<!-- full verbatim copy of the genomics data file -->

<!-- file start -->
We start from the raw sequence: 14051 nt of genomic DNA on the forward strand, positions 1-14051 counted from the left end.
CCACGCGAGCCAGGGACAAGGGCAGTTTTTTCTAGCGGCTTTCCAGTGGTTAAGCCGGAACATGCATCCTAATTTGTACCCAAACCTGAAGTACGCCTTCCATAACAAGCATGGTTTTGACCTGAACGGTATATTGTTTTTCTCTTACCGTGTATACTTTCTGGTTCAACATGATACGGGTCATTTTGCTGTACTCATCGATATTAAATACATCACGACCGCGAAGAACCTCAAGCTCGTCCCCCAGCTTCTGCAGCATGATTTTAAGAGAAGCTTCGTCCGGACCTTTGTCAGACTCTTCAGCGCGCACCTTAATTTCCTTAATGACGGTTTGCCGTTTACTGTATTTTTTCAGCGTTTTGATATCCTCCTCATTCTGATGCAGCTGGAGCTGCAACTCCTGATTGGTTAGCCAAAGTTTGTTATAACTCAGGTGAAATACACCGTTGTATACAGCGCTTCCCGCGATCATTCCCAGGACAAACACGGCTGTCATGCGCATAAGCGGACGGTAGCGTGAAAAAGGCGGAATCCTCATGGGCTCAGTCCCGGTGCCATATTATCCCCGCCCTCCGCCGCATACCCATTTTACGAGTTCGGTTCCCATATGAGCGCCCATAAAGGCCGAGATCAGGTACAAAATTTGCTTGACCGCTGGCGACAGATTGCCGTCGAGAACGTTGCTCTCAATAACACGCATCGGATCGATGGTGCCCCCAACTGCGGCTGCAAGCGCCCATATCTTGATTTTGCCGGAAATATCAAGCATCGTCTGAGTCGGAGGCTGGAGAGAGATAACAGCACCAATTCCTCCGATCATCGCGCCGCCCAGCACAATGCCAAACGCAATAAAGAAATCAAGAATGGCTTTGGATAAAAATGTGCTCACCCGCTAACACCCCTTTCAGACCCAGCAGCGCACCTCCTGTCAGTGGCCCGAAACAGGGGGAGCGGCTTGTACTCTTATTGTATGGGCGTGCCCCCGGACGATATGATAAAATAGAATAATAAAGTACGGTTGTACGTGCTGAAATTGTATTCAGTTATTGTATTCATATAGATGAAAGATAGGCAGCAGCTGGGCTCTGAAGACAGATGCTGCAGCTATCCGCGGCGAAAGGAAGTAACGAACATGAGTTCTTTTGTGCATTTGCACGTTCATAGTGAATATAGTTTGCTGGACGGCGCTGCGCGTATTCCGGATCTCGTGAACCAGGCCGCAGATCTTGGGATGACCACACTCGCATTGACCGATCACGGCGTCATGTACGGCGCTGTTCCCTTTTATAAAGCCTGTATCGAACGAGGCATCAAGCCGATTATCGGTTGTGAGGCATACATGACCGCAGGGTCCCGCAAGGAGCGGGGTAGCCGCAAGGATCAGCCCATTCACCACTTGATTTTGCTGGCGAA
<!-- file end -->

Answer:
We start from the raw sequence: 14051 nt of genomic DNA on the forward strand, positions 1-14051 counted from the left end.
CCACGCGAGCCAGGGACAAGGGCAGTTTTTTCTAGCGGCTTTCCAGTGGTTAAGCCGGAACATGCATCCTAATTTGTACCCAAACCTGAAGTACGCCTTCCATAACAAGCATGGTTTTGACCTGAACGGTATATTGTTTTTCTCTTACCGTGTATACTTTCTGGTTCAACATGATACGGGTCATTTTGCTGTACTCATCGATATTAAATACATCACGACCGCGAAGAACCTCAAGCTCGTCCCCCAGCTTCTGCAGCATGATTTTAAGAGAAGCTTCGTCCGGACCTTTGTCAGACTCTTCAGCGCGCACCTTAATTTCCTTAATGACGGTTTGCCGTTTACTGTATTTTTTCAGCGTTTTGATATCCTCCTCATTCTGATGCAGCTGGAGCTGCAACTCCTGATTGGTTAGCCAAAGTTTGTTATAACTCAGGTGAAATACACCGTTGTATACAGCGCTTCCCGCGATCATTCCCAGGACAAACACGGCTGTCATGCGCATAAGCGGACGGTAGCGTGAAAAAGGCGGAATCCTCATGGGCTCAGTCCCGGTGCCATATTATCCCCGCCCTCCGCCGCATACCCATTTTACGAGTTCGGTTCCCATATGAGCGCCCATAAAGGCCGAGATCAGGTACAAAATTTGCTTGACCGCTGGCGACAGATTGCCGTCGAGAACGTTGCTCTCAATAACACGCATCGGATCGATGGTGCCCCCAACTGCGGCTGCAAGCGCCCATATCTTGATTTTGCCGGAAATATCAAGCATCGTCTGAGTCGGAGGCTGGAGAGAGATAACAGCACCAATTCCTCCGATCATCGCGCCGCCCAGCACAATGCCAAACGCAATAAAGAAATCAAGAATGGCTTTGGATAAAAATGTGCTCACCCGCTAACACCCCTTTCAGACCCAGCAGCGCACCTCCTGTCAGTGGCCCGAAACAGGGGGAGCGGCTTGTACTCTTATTGTATGGGCGTGCCCCCGGACGATATGATAAAATAGAATAATAAAGTACGGTTGTACGTGCTGAAATTGTATTCAGTTATTGTATTCATATAGATGAAAGATAGGCAGCAGCTGGGCTCTGAAGACAGATGCTGCAGCTATCCGCGGCGAAAGGAAGTAACGAACATGAGTTCTTTTGTGCATTTGCACGTTCATAGTGAATATAGTTTGCTGGACGGCGCTGCGCGTATTCCGGATCTCGTGAACCAGGCCGCAGATCTTGGGATGACCACACTCGCATTGACCGATCACGGCGTCATGTACGGCGCTGTTCCCTTTTATAAAGCCTGTATCGAACGAGGCATCAAGCCGATTATCGGTTGTGAGGCATACATGACCGCAGGGTCCCGCAAGGAGCGGGGTAGCCGCAAGGATCAGCCCATTCACCACTTGATTTTGCTGGCGAA